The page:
Author: Emmy Simmons
Project Director: Kimberly Flowers
A REPORT OF THE CSIS GLOBAL FOOD SECURITY PROJECT
Sharp rises in global food prices in 2007/08 jolted global political leaders out of any complacency they might have had regarding the future of food and agriculture. Street demonstrations and food riots broke out in more than 40 countries across the world, provoking unrest and violence in several places.
The L’Aquila Food Security Initiative, launched by the G-8 and the G-20 in 2009, brought new funding and energy to the task of quelling the “perfect storm” of food insecurity set off by spiking global food and fuel prices, financial and commodity market turmoil, the competition of biofuel production, and adverse weather in key agricultural regions. The L’Aquila Food Security Initiative successfully reversed a decades-long decline in international support for agricultural development.
To implement the L’Aquila Initiative, programs were put in place across the developing world to increase agricultural productivity, strengthen smallholder farmer linkages to commercial markets, and ensure that youth, women, and marginalized populations were full participants in the growth of the sector. But as this work went forward, new threats to sustainable food security became apparent.
Changes in global weather patterns are now projected to have potentially devastating impacts on agriculture in the coming years and decades. The rising “double burden” of malnutrition already threatens to dampen global progress toward better health. Demographic change—a bulging population of youth in Africa and rapid urbanization—is creating opportunities for an economic growth spurt that will affect food demand and organized protests when food security is endangered. Food safety issues, economic and social inequities, and food price volatility are seen as persistent disrupters of food systems and food security. Outbreaks of civil unrest and violent conflict have deprived millions of reliable access to food and challenged their physical security and social cohesion. Whether these threats will combine to drive repeats of 2007/08’s “perfect storm” of food insecurity in the future is unknown. But it is predicted that, singly or together, they already pose critical risks—likely to erupt in “recurring storms”—somewhere around the globe.
The L’Aquila Initiative was brought to a close in 2012. But in 2015, “ending hunger, achieving food security and improved nutrition, and promoting sustainable agriculture” was adopted as one of 17 Sustainable Development Goals (SDGs) to be accomplished by 2030. Strong international collaboration to build more productive and resilient households, nations, and food systems—to help them withstand the likely recurring storms of hunger, food insecurity, and agricultural market volatility—seems like the obvious path forward.
However, there is little agreement on what approaches will work best to build greater productivity and resilience for food security. This is especially the case in countries and regions where vulnerable households live in extreme poverty or food systems have been disrupted by conflict. Further, the needed international high-level political commitments to providing additional financing and developing effective, evidence-based solutions—the heart of the L’Aquila Food Security Initiative—are not assured.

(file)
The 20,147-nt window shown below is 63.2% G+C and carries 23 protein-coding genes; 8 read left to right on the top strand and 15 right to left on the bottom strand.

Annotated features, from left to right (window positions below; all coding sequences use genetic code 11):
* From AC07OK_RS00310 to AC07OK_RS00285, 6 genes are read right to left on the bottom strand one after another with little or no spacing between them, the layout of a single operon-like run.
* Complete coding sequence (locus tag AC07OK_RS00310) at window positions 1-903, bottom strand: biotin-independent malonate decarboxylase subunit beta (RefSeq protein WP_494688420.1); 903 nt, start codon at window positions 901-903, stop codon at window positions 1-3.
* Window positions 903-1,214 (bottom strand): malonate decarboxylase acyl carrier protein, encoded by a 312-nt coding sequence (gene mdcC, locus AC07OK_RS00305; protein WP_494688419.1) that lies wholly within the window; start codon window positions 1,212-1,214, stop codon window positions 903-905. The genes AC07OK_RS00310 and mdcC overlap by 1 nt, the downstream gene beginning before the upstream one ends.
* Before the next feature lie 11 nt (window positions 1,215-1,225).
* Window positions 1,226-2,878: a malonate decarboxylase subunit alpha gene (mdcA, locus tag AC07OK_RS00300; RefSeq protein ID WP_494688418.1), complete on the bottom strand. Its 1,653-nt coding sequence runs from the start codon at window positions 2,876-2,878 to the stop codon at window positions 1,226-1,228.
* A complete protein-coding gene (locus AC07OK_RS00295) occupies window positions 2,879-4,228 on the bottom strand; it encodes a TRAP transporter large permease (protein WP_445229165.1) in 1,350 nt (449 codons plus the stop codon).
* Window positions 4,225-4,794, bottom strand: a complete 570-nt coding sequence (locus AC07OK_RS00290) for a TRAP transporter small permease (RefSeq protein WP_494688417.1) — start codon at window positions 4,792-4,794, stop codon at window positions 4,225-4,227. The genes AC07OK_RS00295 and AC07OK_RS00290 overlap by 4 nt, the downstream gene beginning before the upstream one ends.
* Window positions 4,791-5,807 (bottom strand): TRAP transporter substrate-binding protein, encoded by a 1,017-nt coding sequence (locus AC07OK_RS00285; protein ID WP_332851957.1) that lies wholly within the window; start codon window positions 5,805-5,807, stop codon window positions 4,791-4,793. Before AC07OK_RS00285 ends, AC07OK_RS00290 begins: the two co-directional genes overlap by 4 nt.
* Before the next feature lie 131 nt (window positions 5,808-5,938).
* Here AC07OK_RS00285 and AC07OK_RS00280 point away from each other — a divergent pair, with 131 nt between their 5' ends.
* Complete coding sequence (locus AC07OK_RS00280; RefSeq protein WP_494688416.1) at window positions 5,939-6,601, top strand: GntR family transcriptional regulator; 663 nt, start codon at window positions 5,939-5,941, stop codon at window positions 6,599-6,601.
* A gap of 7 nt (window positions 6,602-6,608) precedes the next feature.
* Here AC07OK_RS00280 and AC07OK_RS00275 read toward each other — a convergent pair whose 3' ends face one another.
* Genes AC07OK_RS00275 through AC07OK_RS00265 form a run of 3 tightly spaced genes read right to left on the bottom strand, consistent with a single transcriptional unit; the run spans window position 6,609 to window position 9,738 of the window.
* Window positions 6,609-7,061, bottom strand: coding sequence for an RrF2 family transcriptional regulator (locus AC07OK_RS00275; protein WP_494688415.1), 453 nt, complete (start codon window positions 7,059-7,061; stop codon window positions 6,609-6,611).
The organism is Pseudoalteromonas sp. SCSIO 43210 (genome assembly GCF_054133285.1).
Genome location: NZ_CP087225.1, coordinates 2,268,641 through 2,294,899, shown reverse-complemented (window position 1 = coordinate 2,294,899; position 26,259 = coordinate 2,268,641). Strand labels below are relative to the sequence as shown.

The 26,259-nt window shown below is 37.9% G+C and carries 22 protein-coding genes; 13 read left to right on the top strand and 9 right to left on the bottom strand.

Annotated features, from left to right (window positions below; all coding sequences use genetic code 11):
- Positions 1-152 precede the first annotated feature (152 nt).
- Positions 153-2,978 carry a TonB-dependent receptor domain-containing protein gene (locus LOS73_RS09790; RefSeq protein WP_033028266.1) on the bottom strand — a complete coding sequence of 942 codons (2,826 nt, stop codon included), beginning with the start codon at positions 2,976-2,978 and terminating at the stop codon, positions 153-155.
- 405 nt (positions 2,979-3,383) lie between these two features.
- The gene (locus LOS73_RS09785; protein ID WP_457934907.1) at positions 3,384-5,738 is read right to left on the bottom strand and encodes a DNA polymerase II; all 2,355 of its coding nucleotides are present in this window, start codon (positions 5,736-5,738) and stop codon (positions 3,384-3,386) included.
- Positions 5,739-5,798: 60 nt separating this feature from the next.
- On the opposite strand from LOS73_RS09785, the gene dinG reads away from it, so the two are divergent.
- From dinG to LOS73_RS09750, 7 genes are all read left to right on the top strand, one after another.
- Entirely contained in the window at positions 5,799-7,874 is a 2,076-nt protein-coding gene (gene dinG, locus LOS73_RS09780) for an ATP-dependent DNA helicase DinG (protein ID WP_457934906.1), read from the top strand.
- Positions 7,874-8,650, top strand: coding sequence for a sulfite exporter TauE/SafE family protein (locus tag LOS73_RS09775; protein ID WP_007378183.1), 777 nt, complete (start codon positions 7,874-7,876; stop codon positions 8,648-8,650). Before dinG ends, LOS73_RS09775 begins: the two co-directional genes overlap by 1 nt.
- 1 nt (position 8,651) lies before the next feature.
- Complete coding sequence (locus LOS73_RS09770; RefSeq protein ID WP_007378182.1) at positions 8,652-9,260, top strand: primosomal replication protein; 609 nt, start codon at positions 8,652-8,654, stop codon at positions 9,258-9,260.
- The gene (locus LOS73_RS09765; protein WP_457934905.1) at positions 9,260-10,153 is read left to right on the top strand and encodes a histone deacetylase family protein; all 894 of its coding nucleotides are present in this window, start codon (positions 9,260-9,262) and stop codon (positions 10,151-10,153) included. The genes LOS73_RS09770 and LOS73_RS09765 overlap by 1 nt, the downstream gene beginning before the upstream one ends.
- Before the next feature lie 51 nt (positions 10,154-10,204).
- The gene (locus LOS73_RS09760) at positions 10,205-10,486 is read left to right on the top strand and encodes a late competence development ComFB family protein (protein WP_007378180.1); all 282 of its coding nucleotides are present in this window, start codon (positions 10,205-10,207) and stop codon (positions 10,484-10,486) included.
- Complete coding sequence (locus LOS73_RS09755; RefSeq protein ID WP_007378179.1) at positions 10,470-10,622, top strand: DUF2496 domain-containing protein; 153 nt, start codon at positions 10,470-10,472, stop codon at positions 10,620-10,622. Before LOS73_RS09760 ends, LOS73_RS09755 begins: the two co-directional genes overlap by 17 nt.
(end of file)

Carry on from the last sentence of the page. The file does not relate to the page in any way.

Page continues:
This report reviews the prospects for increasing food security at the scale and pace anticipated in the 2030 SDGs. The stories of three ongoing conflicts—in Afghanistan, Nigeria, and Syria— vividly underscore the explosiveness of situations in which people are unable to get the food they want and need. The local and global responses to these crises also signal the magnitude, diversity, and complexity of actions that will be urgently required, post-conflict, to build food systems sufficiently resilient to provide vulnerable populations sufficient access to safe, affordable, and nutritious food.
The experiences of several post-conflict countries highlight some of the critical issues that must be prioritized in order to regain sustainable food security: building peace and stability, establishing effective institutions of governance relevant to food and agriculture, and, at the same time, addressing immediate nutritional needs as well as preparing to handle emerging threats to food and agriculture.
As countries and their development partners learned in their joint efforts to realize the goals of the L’Aquila Food Security Initiative, sustainable food security for all is not easily achieved. Even when national leaders are committed to pursuing market-based, inclusive agricultural growth as a clear pathway to improved food security, and there is relative peace and stability, many risks and uncertainties—storm clouds—loom on the horizon.
To meet the challenges of building more productive and resilient food systems in order to achieve food security for all, it is essential to renew and expand international collaboration in order to anticipate and prepare for recurring storms of food insecurity. In addition to following the L’Aquila example of high-level political commitment to a clear objective and the mobilization of an increased level of investments in food security, national and international political leaders should:
• Establish an annual high-level summit for reviewing progress on global food security;
• Work jointly to develop strategic plans that will enable populations in conflict-affected countries to recover and to strengthen their resilience to future threats to food security; and • Seek a better balance of effort among the many actors involved in food security.
- Center for Strategic and International Studies
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